10. Imagine changing gender, ethnicity, age, status or other life roles. How safe would you feel in these different skins? How would it affect your personality and behaviour? How far can we accept the attitudes and behaviors of other who are dramatically different from ourselves?

About Focus Questions: a) Please read them before you come to the meetup. Think about them so you have more than "instant opinions" to offer. b) Feel free to add more focus questions. c) THE FOCUS QUESTIONS ARE JUST A MENU TO CHOOSE FROM. From this menu we can discuss whatever seems interesting. d) Focus questions are not intended to push one viewpoint! You can adopt any position you wish. We actually like friendly disagreement - it can lead to deeper understanding

xtra Reading

Jessica Yun and Nick Bonyhady (November 30, 2021) "‘Topping comes with a fly as a bonus’: Bubble tea chain under fire over wages, ingredients". The Age @ 

Dan Levin (November 30, 2021) "They died from COVID. Then the online attacks started". The Age @ 

Brigid Delaney (4 December 2021) "The pandemic has forced ‘safe, comfortable’ Australians to confront human rights. So what’s next? - Curfews, border closures and vaccine mandates have put a focus on civil liberties, with many saying it’s time for a national charter." The Guardian @ 

Daniel Aldana Cohen (10 December 2021) "In Kim Stanley Robinson’s novel, The Ministry for the Future, climate disasters kill tens of millions of people – and that’s a scenario he portrays as relatively optimistic".  [Quote: "To really grasp the present, we need to imagine the future – then look back from it to better see the now. The angry climate kids do this naturally. The rest of us need to read good science fiction. A great place to start is Kim Stanley Robinson. ... The first lesson of his books is obvious: climate is the story. Compared with the magnitude of the crisis, this year’s United Nations climate summit, Cop26, was a poorly planned pool party where half the guests were sweating in jeans, having forgotten their swimming suits. If you’re reading this, you probably know what climate science portends – and that nothing discussed in Glasgow was within rocket range of adequate. What Ministry and other Robinson books do is make us slow down the apocalyptic highlight reel, letting the story play in human time for years, decades, centuries. The screen doesn’t fade to black; instead we watch people keep dying, and coping, and struggling to shape a future – often gloriously".]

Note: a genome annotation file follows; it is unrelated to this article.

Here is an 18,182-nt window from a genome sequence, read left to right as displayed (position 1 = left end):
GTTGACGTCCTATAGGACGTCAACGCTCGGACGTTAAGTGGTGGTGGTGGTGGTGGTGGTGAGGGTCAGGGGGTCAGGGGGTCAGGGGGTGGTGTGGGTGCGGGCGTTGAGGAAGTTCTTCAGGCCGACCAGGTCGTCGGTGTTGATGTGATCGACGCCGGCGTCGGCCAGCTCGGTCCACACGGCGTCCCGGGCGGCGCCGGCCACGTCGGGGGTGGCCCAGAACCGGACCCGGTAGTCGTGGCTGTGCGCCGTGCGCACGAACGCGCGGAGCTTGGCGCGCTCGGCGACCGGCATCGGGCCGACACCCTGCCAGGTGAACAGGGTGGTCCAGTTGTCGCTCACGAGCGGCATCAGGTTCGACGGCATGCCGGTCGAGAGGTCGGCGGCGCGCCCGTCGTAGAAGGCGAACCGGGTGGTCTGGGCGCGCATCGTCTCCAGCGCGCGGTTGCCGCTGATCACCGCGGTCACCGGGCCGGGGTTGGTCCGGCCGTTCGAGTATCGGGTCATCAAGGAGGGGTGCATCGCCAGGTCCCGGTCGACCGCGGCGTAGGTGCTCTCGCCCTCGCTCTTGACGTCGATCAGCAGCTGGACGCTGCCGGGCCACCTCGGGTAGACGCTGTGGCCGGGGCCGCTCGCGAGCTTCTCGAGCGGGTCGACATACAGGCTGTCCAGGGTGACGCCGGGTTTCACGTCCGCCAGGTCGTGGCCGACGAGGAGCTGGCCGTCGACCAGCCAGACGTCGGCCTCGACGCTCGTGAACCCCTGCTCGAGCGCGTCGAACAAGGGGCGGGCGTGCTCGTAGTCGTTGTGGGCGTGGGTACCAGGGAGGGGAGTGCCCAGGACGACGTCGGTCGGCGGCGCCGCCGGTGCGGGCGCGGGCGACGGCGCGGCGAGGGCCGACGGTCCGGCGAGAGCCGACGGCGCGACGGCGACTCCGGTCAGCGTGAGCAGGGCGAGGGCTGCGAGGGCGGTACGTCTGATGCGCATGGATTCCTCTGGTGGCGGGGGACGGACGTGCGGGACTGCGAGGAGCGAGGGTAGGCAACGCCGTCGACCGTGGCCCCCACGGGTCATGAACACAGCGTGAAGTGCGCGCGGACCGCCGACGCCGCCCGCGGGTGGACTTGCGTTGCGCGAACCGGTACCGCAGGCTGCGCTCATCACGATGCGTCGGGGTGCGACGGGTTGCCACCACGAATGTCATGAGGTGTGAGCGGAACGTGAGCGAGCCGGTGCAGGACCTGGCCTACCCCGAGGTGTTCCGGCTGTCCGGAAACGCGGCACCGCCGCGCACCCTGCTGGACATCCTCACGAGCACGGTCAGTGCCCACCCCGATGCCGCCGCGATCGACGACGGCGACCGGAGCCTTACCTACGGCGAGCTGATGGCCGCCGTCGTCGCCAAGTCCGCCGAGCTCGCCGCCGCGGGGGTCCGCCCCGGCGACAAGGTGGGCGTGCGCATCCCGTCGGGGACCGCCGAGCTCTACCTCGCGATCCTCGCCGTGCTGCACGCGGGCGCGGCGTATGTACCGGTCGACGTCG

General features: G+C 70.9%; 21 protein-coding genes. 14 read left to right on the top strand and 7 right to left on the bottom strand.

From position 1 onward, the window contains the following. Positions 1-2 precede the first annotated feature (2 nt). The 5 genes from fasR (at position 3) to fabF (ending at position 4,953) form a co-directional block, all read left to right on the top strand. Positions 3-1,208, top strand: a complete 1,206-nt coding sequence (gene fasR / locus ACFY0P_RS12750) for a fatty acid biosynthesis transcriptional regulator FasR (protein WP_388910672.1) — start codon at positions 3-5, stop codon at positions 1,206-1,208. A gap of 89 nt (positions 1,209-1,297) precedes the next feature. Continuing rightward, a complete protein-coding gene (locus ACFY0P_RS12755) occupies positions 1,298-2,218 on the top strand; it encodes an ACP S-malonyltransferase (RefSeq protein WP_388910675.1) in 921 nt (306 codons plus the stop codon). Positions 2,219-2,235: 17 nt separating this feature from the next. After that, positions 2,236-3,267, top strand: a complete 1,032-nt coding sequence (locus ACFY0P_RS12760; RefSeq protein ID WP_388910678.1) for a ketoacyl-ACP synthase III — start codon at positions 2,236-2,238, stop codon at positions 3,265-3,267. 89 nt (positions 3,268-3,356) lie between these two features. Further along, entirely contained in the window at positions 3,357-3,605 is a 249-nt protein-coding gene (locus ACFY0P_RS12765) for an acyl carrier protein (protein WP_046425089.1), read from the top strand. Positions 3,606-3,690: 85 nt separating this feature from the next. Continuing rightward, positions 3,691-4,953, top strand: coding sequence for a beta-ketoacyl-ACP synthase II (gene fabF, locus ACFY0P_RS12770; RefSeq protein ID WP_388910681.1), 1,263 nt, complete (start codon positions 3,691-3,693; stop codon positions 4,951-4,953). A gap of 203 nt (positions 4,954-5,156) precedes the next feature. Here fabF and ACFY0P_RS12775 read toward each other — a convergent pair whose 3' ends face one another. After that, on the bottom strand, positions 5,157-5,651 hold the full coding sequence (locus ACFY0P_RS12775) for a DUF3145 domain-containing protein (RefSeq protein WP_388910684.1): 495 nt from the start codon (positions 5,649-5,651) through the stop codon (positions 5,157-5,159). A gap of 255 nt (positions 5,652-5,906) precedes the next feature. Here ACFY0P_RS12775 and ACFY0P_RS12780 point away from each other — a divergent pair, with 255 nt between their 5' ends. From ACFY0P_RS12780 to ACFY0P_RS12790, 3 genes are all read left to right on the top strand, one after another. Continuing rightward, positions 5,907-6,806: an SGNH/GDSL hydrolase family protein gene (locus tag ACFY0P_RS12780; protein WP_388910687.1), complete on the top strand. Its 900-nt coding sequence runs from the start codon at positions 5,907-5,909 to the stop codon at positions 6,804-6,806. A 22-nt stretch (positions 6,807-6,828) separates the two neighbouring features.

Matt Wade (November 24, 2017) "More Australians fear nuclear attacks and health epidemics than average: Ipsos". Sydney Morning Herald @  [Thor, comment: 1. Note the pre-Covid 2017 date. This article compares country attitudes. 2. On most metrics USA has the most fearful people. Given that the US has more weapons than the rest of the world put together, and more people in prison than any other country, you have to wonder what real peace of mind money, guns and muscular posing actually buy]

Cait Kelly (16 December 2021) "Australia jumping castle tragedy: four children dead and several critically injured in Tasmania - Police say children fell about 10 metres after wind lifted a bouncy castle into the air at Hillcrest primary school in Devonport". The Guardian @ 


How Safe Do You Need To Be? (c) Thor May 2021